Former Dutch finance minister and pinball enthusiast Gerrit Zalm will take the helm of a combined Fortis and ABN AMRO group in the Netherlands, keeping the planned merger of the banks’ retail operations in play.
There’s a big political storm brewing over this. For the past few years, the cabinet and parliament have been screaming about extremely high salaries for CEO’s of government (owned) institutions (like hospitals and such), and they came up with the norm that none of them should earn more than the prime minister makes. That’s about 171k euro per year. A nationalized bank would certainly qualify for this norm.
Today, the new salary of Zalm became public knowledge. He’s going to earn 750k, and 100k for each billion the bank has as profit.
That’s quite a bit higher than 171k.
Nobody directly involved will admit it, but this is looking more and more like one of the more nasty, yet brilliant, scams of the last couple years. It may have been pulled off by the legendary Nigerian internet scammers, but it’s beginning to look like it may have been the work of a vast leftwing conspiracy with a twisted sense of humor.
It gets complicated, as these things often do, but the core appears to be:
1. A WordPress website claiming to be the creation of the African Press International, and NGO somehow associated with the Rainbow Foundation – OK, already I know this is a lot to process – claimed that they had a tape of Michelle Obama admitting that Barack Obama was not an U.S. citizen, and thus not eligible to be president.
2. Nobody seemed to notice that the API’s headquarters are in Norway.
3. In the weeks leading up to the election, as John McCain’s campaign was trailing smoke and in a steep vertical dive (to use an Air Force-appropriate metaphor),
a ragtag bunch of deranged Obama-hatershis desperate supporters seized on this story as a last-minute chance to save the U.S. from an Obama presidency, which they had come to believe would be some horrible combination of Stalinist Russia, the Taliban and a San Francisco gay bathhouse, circa 1978.
4. The overheated right-wing blog echo chamber started to scream and yell about the tapes, hoping to spark an uproar.
5. The API started getting erratic in its pronouncements about the tapes, on the one hand demanding money, on the other alleging mysterious dark conspiracies that were preventing the release of the tapes, conspiracies involving shadowy pro-Obama forces.
5. Still believing that these tapes existed, the right-wing blogs started collecting money from their readers to buy the tapes.
Microsoft is the world’s fifth worst spam service ISP, according to a new list compiled by Spamhaus.org.
The software giant’s high ranking in the unsolicited email game might, it would be fair to surmise, cause a few blushes among Redmond wonks.
Not so, according to Spamhaus chief information officer Richard Cox, who claims to have repeatedly notified MS about its rise up the inglorious list, to no avail.
President-elect Obama has called for the creation of more “wind farms.” Before jumping on that bandwagon, however, we ought to take a look at West Texas where wind farmers are farming subsidies almost as well as their agricultural cousins and, as a result, they are paying distributors to take their power. Mike Giberson has the story:
In the first half of 2008, [electricity] prices were below zero nearly 20 percent
of the time…During these negative price periods, suppliers are paying ERCOT to take their power….the negative prices appear to be the result of the large installed capacity of wind generation.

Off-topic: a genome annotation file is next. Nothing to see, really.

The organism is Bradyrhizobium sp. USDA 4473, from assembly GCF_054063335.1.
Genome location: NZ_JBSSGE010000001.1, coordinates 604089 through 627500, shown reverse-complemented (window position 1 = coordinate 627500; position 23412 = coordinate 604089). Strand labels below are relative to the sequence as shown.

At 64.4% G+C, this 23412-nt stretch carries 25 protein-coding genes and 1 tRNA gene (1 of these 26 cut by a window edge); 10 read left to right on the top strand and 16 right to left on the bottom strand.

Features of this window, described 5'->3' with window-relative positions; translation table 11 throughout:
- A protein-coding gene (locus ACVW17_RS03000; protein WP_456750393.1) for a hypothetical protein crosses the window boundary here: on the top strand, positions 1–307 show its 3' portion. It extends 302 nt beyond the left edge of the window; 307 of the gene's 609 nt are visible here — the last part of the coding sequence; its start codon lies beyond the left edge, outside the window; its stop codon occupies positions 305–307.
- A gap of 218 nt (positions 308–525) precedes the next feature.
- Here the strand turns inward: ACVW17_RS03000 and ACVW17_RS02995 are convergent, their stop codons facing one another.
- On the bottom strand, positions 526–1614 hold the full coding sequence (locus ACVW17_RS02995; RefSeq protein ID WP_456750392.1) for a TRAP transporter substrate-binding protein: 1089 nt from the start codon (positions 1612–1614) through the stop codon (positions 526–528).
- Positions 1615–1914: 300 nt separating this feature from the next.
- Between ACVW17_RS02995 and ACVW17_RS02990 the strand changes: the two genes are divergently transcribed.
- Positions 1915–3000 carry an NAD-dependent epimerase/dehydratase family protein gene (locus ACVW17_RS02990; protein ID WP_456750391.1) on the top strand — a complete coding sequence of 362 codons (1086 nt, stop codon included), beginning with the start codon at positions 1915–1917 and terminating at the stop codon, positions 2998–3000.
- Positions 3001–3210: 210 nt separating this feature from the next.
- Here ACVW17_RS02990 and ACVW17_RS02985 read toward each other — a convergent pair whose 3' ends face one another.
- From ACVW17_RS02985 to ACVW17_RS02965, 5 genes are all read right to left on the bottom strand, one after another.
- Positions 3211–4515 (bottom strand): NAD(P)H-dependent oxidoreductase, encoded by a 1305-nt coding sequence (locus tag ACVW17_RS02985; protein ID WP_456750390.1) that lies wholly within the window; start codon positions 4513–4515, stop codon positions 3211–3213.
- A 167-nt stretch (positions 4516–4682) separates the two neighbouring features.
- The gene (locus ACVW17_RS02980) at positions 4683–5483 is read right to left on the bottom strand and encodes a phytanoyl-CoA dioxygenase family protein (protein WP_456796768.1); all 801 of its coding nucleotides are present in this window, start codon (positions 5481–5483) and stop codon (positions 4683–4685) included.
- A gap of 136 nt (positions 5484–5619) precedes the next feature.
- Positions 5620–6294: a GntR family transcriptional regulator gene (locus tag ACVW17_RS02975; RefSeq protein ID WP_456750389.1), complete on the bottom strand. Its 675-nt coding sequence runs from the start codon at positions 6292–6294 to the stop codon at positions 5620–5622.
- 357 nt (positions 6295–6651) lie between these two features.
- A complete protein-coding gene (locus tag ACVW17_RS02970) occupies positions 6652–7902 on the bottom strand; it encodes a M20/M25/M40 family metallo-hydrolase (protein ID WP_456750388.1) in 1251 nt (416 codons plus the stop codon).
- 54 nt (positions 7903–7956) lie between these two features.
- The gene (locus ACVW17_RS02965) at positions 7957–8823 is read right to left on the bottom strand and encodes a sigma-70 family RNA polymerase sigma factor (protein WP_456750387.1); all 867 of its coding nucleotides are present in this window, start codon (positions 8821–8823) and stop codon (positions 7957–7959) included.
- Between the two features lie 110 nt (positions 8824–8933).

Wind generators face very small costs of shutting down and starting back up, but they do face another cost when shutting down: loss of the Production Tax Credit and state Renewable Energy Credit revenue which depend upon generator output. It is economically rational for wind power producers to operate as long as the subsidy exceeds their operating costs plus the negative price they have to pay the market. Even if the market value of the power is zero or negative, the subsidies encourage wind power producers to keep churning the megawatts out….You could, as a correspondent put it to me, build a giant toaster in West Texas and be paid by generators to operate it.
US President George W. Bush believes the Iraq war was a success and is “very pleased” with what is happening there, he said in a pre-recorded interview broadcast on a Japanese television network Sunday.
“I think the decision to remove Saddam Hussein was right,” Bush told the Sunday Project programme of the private Asahi network.
Saddam was an enemy of the United States and a lot of people thought he had weapons of mass destruction, Bush said, adding “remarkable” progress had been made in Iraq since the late dictator was toppled in 2003.
“People have been able to take their troops out of Iraq because Iraq is becoming successful. I’m very pleased with what is taking place there now,” he said, adding there still is “a lot of work” to be done.
The Carleton University Students’ Association has voted to drop cystic fibrosis as the beneficiary of its annual Shinearama fundraiser, arguing that the illness is not “inclusive” enough.
Cystic fibrosis “has been recently revealed to only affect white people, and primarily men” said the motion read to student councillors, who voted almost unanimously in favour of it.
No mention of breast cancer, prostate cancer, sickle cell anemia…
Marine Cpl. James Dixon was wounded twice in Iraq — by a roadside bomb and a land mine. He suffered a traumatic brain injury, a concussion, a dislocated hip and hearing loss. He was diagnosed with post-traumatic stress disorder.
Army Sgt. Lori Meshell shattered a hip and crushed her back and knees while diving for cover during a mortar attack in Iraq. She has undergone a hip replacement and knee reconstruction and needs at least three more surgeries.
In each case, the Pentagon ruled that their disabilities were not combat-related.
In a little-noticed regulation change in March, the military’s definition of combat-related disabilities was narrowed, costing some injured veterans thousands of dollars in lost benefits — and triggering outrage from veterans’ advocacy groups.
Meanwhile, Wachovia discreetly disclosed that its chairman, Lanty L. Smith, and its 10 most senior executives may reap a windfall of more than $100 million if Wells Fargo completes its takeover of the failing bank by December 31, as planned.
Most of the payments — a bit more than $98 million — would come in the form of severance payments to the executives.
So, severance from a bank: good. Severance from the army: not so good.
‘We always asked the same question,’ says Eisman. ‘Where are the rating agencies in all of this? And I’d always get the same reaction. It was a smirk.’ He called Standard & Poor’s and asked what would happen to default rates if real estate prices fell. The man at S.& P. couldn’t say; its model for home prices had no ability to accept a negative number. ‘They were just assuming home prices would keep going up,’ Eisman says.